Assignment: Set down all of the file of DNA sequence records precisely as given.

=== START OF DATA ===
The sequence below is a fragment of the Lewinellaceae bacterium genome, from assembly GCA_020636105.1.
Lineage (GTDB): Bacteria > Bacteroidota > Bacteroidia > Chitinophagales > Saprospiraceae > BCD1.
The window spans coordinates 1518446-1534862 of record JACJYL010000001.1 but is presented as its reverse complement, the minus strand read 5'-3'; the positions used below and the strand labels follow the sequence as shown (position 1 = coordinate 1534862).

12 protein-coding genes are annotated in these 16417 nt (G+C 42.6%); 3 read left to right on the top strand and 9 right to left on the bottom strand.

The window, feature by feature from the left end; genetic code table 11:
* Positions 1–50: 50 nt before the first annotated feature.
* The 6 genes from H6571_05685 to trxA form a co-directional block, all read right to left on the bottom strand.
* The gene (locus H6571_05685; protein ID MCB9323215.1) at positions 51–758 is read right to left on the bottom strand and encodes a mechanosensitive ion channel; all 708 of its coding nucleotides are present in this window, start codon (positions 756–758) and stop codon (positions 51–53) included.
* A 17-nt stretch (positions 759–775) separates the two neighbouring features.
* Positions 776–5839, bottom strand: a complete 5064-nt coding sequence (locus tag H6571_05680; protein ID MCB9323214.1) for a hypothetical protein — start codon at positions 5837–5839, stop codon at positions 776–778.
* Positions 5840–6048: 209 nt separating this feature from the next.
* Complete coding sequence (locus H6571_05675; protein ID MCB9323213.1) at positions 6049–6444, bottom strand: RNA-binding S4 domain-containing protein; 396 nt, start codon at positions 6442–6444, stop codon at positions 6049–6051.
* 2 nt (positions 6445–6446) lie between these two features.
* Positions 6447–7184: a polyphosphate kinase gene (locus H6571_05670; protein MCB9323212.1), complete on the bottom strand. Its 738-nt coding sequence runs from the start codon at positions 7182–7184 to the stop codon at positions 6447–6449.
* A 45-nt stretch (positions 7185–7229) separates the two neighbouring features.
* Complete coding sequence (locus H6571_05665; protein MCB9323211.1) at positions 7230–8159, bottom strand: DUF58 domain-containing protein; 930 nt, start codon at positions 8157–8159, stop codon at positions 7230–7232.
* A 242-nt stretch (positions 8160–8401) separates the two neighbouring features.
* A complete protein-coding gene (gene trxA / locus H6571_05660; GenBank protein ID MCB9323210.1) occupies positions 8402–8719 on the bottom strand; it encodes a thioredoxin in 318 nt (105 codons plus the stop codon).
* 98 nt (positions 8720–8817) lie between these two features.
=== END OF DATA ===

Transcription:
The sequence below is a fragment of the Lewinellaceae bacterium genome, from assembly GCA_020636105.1.
Lineage (GTDB): Bacteria > Bacteroidota > Bacteroidia > Chitinophagales > Saprospiraceae > BCD1.
The window spans coordinates 1518446-1534862 of record JACJYL010000001.1 but is presented as its reverse complement, the minus strand read 5'-3'; the positions used below and the strand labels follow the sequence as shown (position 1 = coordinate 1534862).

12 protein-coding genes are annotated in these 16417 nt (G+C 42.6%); 3 read left to right on the top strand and 9 right to left on the bottom strand.

The window, feature by feature from the left end; genetic code table 11:
* Positions 1–50: 50 nt before the first annotated feature.
* The 6 genes from H6571_05685 to trxA form a co-directional block, all read right to left on the bottom strand.
* The gene (locus H6571_05685; protein ID MCB9323215.1) at positions 51–758 is read right to left on the bottom strand and encodes a mechanosensitive ion channel; all 708 of its coding nucleotides are present in this window, start codon (positions 756–758) and stop codon (positions 51–53) included.
* A 17-nt stretch (positions 759–775) separates the two neighbouring features.
* Positions 776–5839, bottom strand: a complete 5064-nt coding sequence (locus tag H6571_05680; protein ID MCB9323214.1) for a hypothetical protein — start codon at positions 5837–5839, stop codon at positions 776–778.
* Positions 5840–6048: 209 nt separating this feature from the next.
* Complete coding sequence (locus H6571_05675; protein ID MCB9323213.1) at positions 6049–6444, bottom strand: RNA-binding S4 domain-containing protein; 396 nt, start codon at positions 6442–6444, stop codon at positions 6049–6051.
* 2 nt (positions 6445–6446) lie between these two features.
* Positions 6447–7184: a polyphosphate kinase gene (locus H6571_05670; protein MCB9323212.1), complete on the bottom strand. Its 738-nt coding sequence runs from the start codon at positions 7182–7184 to the stop codon at positions 6447–6449.
* A 45-nt stretch (positions 7185–7229) separates the two neighbouring features.
* Complete coding sequence (locus H6571_05665; protein MCB9323211.1) at positions 7230–8159, bottom strand: DUF58 domain-containing protein; 930 nt, start codon at positions 8157–8159, stop codon at positions 7230–7232.
* A 242-nt stretch (positions 8160–8401) separates the two neighbouring features.
* A complete protein-coding gene (gene trxA / locus H6571_05660; GenBank protein ID MCB9323210.1) occupies positions 8402–8719 on the bottom strand; it encodes a thioredoxin in 318 nt (105 codons plus the stop codon).
* 98 nt (positions 8720–8817) lie between these two features.